Walter and Sherry Mude Susan Pelzer Dorothea Penner Robert Peters Richard and Tera Procee Anita Rogers Ann Slater Matt Tinsley Cameron Tsoi-A-Sue Bernie and Yvonne Vandermeulen Mike Vanderveen Tony and Nicky Vanderwal Geoff and Sandy Wade Norman and Alice Williams GARNET $500 - $999 In Memory of Doris Bird Audrey Bray Denise Byle Margaret Chretien Helen Follack Val Gallant Halena Lukawesky Robert Moore Bill Tily Ethelyn Tily Abbotsford Social Activity Association Army, Navy and Airforce Veterans Ascend Fitness Inc. Atmosphere Floors & Design Centre Chilliwack Ford CN - Volunteer Grant ConMed Linvatec Canada Convergys (formerly Stream) Cooper’s Foods - Garrison Davey Locksmith Dixon Heating & Sheet Metal Ltd. Dunsmuir Holdings (New Westminster) Ltd. Eterna Photography KPNE Products Ltd. Marv’s Excavating Ltd. Minter Country Gardens Mount Cheam Lions Club Party Tree Rentals Rockin’ River Productions Sevenoaks Shopping Centre TD Bank - Caring Together Volunteer Grant United Way of the Fraser Valley

Urban Endo Runners Witmar Abele Beverly Banfield Doris Baronit Frances Blythe Harvey and Clara Boles ANONYMOUS Gina Chard John Corrie Elvera Dickson Lorne and Mary Fisher Jim and Sharon Gaetz Harald Gehn David Gould Robert and Vella Henderson Sohan and Gurnam Kahlon Jorda Maisey Alfred Maurer Robert McPherson Balninder Minhas Jerry and Sasha Olynyk Adrian and Nellie Prinse Harjinder and Jagdish Sahota Billie Semak Eric and Annette Strom Sucha Thandi Alvin Unger Gerry and Carol Vandenbrink Johanna Verwoert Shawn Webster Brent and Carmen Willson Richard and Shirley Young CRYSTAL $100 - $499 In Memory of James V. Adams Blair Atkinson Sam Basso Mina Behi Elsie Boldt Lori Boswell Jean A. Cummings Gertraud Dirks Cheryl Dyck Allan Elliot Karen I. Gork Hewitt L. Graham Nathan D. Hannis Carol Harack Jessie Harder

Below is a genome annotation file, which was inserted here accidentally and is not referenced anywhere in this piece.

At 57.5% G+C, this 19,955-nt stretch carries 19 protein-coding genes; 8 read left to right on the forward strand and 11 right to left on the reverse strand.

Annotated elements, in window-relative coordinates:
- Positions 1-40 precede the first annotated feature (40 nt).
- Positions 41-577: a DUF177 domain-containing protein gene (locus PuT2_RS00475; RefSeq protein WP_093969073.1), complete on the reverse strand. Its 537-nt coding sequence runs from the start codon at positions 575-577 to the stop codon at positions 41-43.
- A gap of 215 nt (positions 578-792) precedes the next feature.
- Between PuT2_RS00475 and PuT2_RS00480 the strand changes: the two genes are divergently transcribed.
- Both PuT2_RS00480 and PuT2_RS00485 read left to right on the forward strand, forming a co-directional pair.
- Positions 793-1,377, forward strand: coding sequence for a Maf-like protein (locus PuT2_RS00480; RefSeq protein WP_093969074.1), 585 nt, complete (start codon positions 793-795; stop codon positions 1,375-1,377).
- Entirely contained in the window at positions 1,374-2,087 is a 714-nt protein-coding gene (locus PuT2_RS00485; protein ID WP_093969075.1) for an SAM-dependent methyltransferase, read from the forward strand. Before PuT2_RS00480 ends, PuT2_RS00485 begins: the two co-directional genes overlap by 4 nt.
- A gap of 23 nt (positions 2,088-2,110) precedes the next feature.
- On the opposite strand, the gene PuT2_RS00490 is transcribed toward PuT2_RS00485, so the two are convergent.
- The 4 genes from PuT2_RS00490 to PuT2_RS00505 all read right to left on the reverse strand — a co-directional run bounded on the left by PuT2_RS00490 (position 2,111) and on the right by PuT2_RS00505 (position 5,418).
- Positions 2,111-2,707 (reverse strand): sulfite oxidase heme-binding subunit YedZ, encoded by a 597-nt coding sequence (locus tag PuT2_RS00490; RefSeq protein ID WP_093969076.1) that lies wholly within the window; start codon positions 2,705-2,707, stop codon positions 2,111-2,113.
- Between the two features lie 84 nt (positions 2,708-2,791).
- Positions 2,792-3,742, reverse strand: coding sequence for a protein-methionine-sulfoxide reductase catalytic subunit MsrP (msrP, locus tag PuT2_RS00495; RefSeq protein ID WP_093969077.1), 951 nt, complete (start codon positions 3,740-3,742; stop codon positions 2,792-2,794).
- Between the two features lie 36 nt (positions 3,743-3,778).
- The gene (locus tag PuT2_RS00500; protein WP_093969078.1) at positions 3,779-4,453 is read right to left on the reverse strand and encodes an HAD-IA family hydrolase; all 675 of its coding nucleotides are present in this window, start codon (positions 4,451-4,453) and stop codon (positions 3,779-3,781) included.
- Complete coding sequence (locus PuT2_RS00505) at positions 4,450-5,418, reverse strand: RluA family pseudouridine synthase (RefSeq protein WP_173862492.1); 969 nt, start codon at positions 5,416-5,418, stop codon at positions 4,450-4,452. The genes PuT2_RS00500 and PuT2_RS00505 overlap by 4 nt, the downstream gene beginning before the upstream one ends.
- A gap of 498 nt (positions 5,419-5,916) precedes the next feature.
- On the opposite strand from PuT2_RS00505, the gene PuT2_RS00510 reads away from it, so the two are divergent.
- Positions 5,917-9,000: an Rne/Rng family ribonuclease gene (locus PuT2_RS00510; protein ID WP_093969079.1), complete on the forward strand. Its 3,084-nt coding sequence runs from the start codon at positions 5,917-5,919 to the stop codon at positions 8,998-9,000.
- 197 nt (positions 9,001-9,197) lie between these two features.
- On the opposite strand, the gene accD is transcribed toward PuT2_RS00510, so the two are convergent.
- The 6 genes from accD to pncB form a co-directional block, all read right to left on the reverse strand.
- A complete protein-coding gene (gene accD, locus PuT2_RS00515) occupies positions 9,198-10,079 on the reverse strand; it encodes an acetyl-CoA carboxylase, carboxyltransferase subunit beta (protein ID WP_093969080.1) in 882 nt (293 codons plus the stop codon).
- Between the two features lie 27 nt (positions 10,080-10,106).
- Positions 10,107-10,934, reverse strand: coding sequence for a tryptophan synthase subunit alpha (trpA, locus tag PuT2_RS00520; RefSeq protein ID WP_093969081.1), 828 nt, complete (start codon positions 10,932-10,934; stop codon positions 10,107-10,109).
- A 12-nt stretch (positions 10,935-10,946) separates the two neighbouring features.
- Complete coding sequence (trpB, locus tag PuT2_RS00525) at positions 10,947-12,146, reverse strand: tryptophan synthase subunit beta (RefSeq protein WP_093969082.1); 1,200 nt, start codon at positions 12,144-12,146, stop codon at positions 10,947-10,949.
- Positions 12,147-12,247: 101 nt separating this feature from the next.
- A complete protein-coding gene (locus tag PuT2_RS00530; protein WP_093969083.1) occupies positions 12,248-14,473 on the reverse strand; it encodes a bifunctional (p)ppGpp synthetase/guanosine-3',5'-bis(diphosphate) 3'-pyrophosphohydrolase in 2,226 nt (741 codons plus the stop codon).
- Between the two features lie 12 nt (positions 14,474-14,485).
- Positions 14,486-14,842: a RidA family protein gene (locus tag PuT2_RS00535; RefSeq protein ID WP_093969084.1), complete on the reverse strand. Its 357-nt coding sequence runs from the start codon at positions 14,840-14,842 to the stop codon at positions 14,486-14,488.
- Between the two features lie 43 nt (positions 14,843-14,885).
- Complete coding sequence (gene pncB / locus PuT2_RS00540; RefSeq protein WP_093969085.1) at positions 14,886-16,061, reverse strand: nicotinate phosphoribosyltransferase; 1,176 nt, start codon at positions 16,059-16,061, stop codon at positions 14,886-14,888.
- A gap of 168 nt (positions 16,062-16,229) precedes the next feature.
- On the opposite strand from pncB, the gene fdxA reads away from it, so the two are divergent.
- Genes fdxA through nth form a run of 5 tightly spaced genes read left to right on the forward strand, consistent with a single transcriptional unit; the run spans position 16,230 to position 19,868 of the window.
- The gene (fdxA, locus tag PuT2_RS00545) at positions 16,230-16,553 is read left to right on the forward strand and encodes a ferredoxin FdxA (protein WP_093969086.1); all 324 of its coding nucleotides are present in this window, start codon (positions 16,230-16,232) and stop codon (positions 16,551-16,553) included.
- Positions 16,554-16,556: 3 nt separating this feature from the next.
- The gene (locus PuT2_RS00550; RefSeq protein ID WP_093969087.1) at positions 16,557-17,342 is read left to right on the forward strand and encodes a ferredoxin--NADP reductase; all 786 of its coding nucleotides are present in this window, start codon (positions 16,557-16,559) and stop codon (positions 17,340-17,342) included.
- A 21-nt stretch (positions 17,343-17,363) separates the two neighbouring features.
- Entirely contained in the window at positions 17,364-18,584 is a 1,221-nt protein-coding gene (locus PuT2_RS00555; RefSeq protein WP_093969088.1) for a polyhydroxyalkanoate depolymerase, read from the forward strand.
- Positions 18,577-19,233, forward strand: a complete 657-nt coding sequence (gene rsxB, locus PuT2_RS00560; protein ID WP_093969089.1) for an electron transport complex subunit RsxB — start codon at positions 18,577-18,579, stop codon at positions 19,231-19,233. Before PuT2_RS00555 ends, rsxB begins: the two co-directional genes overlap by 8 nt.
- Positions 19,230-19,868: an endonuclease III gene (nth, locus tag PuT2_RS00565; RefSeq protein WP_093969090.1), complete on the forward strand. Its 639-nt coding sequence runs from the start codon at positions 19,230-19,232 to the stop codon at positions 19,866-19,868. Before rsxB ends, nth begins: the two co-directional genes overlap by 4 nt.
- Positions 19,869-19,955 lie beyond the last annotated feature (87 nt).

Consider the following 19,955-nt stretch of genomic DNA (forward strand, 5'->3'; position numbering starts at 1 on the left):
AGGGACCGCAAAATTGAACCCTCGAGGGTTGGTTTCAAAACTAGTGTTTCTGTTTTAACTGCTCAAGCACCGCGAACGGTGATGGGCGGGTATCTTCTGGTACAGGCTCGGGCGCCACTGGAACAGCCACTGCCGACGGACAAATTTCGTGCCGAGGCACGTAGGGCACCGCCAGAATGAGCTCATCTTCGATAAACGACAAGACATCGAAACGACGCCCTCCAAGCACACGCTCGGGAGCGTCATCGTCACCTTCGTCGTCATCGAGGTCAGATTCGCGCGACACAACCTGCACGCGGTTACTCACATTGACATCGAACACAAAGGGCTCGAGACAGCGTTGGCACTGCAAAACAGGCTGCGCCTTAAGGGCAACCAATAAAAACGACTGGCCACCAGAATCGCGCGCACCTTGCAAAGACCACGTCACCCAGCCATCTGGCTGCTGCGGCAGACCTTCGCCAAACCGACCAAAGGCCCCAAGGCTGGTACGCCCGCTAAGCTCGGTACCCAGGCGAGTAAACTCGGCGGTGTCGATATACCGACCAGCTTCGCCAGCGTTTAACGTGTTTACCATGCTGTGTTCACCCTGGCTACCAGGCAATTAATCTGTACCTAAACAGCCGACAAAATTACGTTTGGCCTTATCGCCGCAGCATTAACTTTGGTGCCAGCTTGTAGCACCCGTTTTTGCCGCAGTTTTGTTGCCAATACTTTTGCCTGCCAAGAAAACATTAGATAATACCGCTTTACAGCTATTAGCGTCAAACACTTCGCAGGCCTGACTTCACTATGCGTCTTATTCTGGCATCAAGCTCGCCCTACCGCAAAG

FRASER VALLEY HEALTH CARE FOUNDATION

Freda Heinrich Georgia Kennedy John Kovacs William Kullberg Lena Liborion Patrick B. Maguire Bonnie Maksymetz Cheryl A. McGrath Grace Medema Marilyn Munn Dale Nixon Peter M. Oforsagd Doris Paterson Marvin Saxton Donna Skuce Sandra Sutton Sylvia Thomas Anne Tyers Beth Verdonk Dirk Visser Jim Webb Vernon Yasinsky Lance Zurowski Abbotsford International Air Show Society ARHCC Medical Staff Association BC Lions Football Club Inc. Ben Moss Jewellers Calder Wine Cellar Canadian Restaurant Supply Ltd. Canadian Tire - Chilliwack Canadian Tire - Mission Capilano Suspension Bridge Cascade Aqua - Tech Chilliwack Family YMCA Chilliwack River Rafting City of Chilliwack Clarke Foundation Theatre Clearview Horticultural Products Inc. Colwin Electrical Group Decades Coffee Club Dock Visual Media Inc. Dr. Bonnie Randhawa Inc. Dr. Ryan Venier Advanced Dental Clinic Eco Valley Farms Endless Savings & More Fundscrip/Fundstream Gormac Developments Innovative Fitness James Johnson Enterprises Ltd. Kikkor Golf Kumsheen Rafting Resort Lanka Jewels

The Fraser Valley Real Estate Board gave $5,000 to the Mission Possible campaign in support of The Residence in Mission. “As realtors, we understand the importance of home,” said Ray Werger, FVREB president.

Mia Gill proved that you’re never too young to start giving! She donated money that she received for her birthday to the pediatric unit at Abbotsford Regional Hospital.

The Fraser Valley Shrine Club gave $5,000 to Chilliwack General Hospital maternity for a blood pressure machine and $5,000 to the Live 5-2-1-0 Forum Project in Hope where they were on hand (along with Tre Player of the BC Lions, right) for the activities.

You helped purchase these much needed items. This is your impact! Q Q Q Q Q Q Q

Vital signs monitors Bladder scanner Symphony breast pump and trolley Bariatric lift Portable video laryngoscope Jasmine mattresses Instrument tracking system

Lock’s Prescription Pharmacy Ltd. Marc Dalton MLA Miss Milly House Cleaning Services Momento Mori Panago Store #3 Party Tree Rentals Pharmasave Health Centre #056 Quantum Images Inc. Quik Pik Flowers RDM Lawyers LLP Remarkable Uniform Mat & Towel Ltd. Rotary Club of Langley Central Royal Canadian Legion Branch # 4 Ladies Auxiliary Royal Hotel Save On Foods Abbotsford Save On Foods Mission Sears Canada Inc. - Cottonwood Mall Simon Gibson MLA South Coast British Columbia Transportation Authority Spa Pure St. John Ambulance Steller’s Jay Lions Club T&T Auto Parts TD Canada Trust - Chilliwack The Grounds Guys The Loft Hair Studio & Beauty Bar The Tiki Wash Ltd. Valley Tank and Container Service Ltd. Valley Water Vancouver Symphony Orchestra Vancouver Whitecaps FC West End Auto Western Drill Dredging Mfg Ltd. Arthur and Margaret Anderson Yolande Anderson Bashiran and Abdul Aziz Walter and Elma Baines John and Hazel Banks Cliff and Valerie Barager Micaela Bartel W. Richard and Barbara Bate Kyle Beauregard